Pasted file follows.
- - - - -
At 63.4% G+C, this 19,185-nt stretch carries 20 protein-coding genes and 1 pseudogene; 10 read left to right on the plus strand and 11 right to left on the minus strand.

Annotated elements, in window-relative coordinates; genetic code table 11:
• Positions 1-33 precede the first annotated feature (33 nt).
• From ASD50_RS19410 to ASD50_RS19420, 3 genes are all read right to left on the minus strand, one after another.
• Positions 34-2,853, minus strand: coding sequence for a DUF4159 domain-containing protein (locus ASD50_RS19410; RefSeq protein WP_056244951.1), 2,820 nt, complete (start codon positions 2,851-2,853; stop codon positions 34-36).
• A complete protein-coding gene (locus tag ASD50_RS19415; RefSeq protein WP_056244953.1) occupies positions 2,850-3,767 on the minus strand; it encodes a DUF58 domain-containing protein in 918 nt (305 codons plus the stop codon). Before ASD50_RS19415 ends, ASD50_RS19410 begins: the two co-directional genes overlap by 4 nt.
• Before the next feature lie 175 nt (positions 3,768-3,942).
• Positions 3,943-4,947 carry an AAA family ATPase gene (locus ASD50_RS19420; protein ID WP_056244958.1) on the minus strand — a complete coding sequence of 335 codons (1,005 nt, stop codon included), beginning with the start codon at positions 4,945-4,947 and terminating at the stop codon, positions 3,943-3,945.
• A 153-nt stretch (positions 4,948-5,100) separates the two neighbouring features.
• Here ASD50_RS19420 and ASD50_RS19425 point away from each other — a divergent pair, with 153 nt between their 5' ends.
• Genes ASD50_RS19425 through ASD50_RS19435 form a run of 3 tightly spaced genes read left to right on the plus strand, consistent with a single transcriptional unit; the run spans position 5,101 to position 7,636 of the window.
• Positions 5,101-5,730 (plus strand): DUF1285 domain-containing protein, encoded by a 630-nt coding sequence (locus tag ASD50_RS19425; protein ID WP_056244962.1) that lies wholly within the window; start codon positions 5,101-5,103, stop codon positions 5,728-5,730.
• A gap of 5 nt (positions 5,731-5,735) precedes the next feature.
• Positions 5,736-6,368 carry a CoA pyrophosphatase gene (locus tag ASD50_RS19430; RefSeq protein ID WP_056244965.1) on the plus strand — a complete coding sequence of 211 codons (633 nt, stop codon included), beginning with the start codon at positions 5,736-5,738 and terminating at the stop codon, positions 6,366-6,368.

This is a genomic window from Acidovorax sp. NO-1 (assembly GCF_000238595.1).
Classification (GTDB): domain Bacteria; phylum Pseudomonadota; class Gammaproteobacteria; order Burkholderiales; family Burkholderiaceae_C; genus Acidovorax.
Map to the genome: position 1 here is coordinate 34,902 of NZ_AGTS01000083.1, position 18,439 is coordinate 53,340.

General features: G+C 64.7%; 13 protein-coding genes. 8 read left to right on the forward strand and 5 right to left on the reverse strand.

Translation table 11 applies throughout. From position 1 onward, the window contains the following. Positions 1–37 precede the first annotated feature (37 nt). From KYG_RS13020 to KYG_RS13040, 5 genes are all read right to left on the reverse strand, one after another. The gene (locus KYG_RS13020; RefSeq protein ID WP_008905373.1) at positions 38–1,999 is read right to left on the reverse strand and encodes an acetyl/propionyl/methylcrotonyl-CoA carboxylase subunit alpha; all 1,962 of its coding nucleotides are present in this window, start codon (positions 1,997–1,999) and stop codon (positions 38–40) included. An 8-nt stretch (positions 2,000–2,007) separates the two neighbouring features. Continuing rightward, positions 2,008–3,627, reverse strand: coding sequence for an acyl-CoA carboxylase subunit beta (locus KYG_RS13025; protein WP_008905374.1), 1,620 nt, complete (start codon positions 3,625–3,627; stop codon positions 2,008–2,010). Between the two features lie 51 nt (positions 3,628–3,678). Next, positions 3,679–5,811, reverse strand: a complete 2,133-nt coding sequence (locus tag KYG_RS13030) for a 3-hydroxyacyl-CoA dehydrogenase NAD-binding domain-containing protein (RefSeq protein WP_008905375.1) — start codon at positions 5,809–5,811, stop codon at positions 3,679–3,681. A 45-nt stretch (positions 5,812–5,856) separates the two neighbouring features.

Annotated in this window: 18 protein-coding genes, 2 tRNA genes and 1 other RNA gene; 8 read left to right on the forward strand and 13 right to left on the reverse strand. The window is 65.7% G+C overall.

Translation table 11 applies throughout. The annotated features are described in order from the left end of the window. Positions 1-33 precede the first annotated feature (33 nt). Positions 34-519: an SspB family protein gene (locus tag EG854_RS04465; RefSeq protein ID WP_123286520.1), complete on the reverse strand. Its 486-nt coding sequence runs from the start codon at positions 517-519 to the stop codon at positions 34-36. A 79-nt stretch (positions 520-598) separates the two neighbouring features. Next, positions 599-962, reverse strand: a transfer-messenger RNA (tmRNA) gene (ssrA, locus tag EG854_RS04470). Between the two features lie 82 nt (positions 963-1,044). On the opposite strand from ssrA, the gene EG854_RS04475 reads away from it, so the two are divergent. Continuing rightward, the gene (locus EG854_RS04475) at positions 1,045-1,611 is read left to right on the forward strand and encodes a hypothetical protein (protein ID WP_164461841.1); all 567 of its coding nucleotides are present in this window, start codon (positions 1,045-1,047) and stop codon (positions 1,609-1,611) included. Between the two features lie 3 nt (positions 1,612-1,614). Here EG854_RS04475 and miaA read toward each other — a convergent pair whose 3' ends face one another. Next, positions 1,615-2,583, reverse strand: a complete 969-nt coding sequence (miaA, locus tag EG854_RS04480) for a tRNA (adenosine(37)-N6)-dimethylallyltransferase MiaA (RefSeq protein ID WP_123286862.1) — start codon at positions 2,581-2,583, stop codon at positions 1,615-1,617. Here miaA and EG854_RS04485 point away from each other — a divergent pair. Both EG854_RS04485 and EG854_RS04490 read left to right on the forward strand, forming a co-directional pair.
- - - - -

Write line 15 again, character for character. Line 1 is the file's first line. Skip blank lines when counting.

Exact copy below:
This is a genomic window from Acidovorax sp. NO-1 (assembly GCF_000238595.1).